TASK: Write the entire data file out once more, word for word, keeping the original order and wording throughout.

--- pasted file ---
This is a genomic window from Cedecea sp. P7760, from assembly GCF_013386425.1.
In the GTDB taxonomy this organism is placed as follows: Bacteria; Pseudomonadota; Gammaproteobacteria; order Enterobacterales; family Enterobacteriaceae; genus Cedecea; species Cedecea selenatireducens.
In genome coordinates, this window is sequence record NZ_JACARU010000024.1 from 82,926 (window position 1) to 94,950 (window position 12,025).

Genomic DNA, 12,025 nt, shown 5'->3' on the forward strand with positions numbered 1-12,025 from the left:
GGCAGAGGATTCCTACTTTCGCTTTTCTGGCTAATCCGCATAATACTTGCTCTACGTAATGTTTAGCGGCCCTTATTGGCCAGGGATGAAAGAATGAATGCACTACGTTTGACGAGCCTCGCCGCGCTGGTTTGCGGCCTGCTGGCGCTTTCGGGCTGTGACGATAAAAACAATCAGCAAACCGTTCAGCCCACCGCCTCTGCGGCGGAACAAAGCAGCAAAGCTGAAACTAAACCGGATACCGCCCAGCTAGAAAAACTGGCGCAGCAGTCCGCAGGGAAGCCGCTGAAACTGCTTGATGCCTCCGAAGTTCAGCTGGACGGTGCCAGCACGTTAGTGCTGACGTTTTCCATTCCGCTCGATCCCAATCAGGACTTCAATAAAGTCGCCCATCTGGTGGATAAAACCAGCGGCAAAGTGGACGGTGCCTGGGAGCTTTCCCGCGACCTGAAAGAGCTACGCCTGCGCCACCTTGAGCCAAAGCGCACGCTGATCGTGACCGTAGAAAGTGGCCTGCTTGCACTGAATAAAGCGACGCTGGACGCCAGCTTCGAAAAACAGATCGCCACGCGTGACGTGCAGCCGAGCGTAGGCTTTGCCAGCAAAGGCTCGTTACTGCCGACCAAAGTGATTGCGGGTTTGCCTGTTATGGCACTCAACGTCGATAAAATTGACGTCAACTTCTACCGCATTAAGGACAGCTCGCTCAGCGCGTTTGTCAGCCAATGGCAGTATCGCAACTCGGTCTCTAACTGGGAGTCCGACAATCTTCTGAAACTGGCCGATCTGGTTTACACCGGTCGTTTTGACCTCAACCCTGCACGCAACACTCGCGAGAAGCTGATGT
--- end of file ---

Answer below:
This is a genomic window from Cedecea sp. P7760, from assembly GCF_013386425.1.
In the GTDB taxonomy this organism is placed as follows: Bacteria; Pseudomonadota; Gammaproteobacteria; order Enterobacterales; family Enterobacteriaceae; genus Cedecea; species Cedecea selenatireducens.
In genome coordinates, this window is sequence record NZ_JACARU010000024.1 from 82,926 (window position 1) to 94,950 (window position 12,025).

Genomic DNA, 12,025 nt, shown 5'->3' on the forward strand with positions numbered 1-12,025 from the left:
GGCAGAGGATTCCTACTTTCGCTTTTCTGGCTAATCCGCATAATACTTGCTCTACGTAATGTTTAGCGGCCCTTATTGGCCAGGGATGAAAGAATGAATGCACTACGTTTGACGAGCCTCGCCGCGCTGGTTTGCGGCCTGCTGGCGCTTTCGGGCTGTGACGATAAAAACAATCAGCAAACCGTTCAGCCCACCGCCTCTGCGGCGGAACAAAGCAGCAAAGCTGAAACTAAACCGGATACCGCCCAGCTAGAAAAACTGGCGCAGCAGTCCGCAGGGAAGCCGCTGAAACTGCTTGATGCCTCCGAAGTTCAGCTGGACGGTGCCAGCACGTTAGTGCTGACGTTTTCCATTCCGCTCGATCCCAATCAGGACTTCAATAAAGTCGCCCATCTGGTGGATAAAACCAGCGGCAAAGTGGACGGTGCCTGGGAGCTTTCCCGCGACCTGAAAGAGCTACGCCTGCGCCACCTTGAGCCAAAGCGCACGCTGATCGTGACCGTAGAAAGTGGCCTGCTTGCACTGAATAAAGCGACGCTGGACGCCAGCTTCGAAAAACAGATCGCCACGCGTGACGTGCAGCCGAGCGTAGGCTTTGCCAGCAAAGGCTCGTTACTGCCGACCAAAGTGATTGCGGGTTTGCCTGTTATGGCACTCAACGTCGATAAAATTGACGTCAACTTCTACCGCATTAAGGACAGCTCGCTCAGCGCGTTTGTCAGCCAATGGCAGTATCGCAACTCGGTCTCTAACTGGGAGTCCGACAATCTTCTGAAACTGGCCGATCTGGTTTACACCGGTCGTTTTGACCTCAACCCTGCACGCAACACTCGCGAGAAGCTGATGT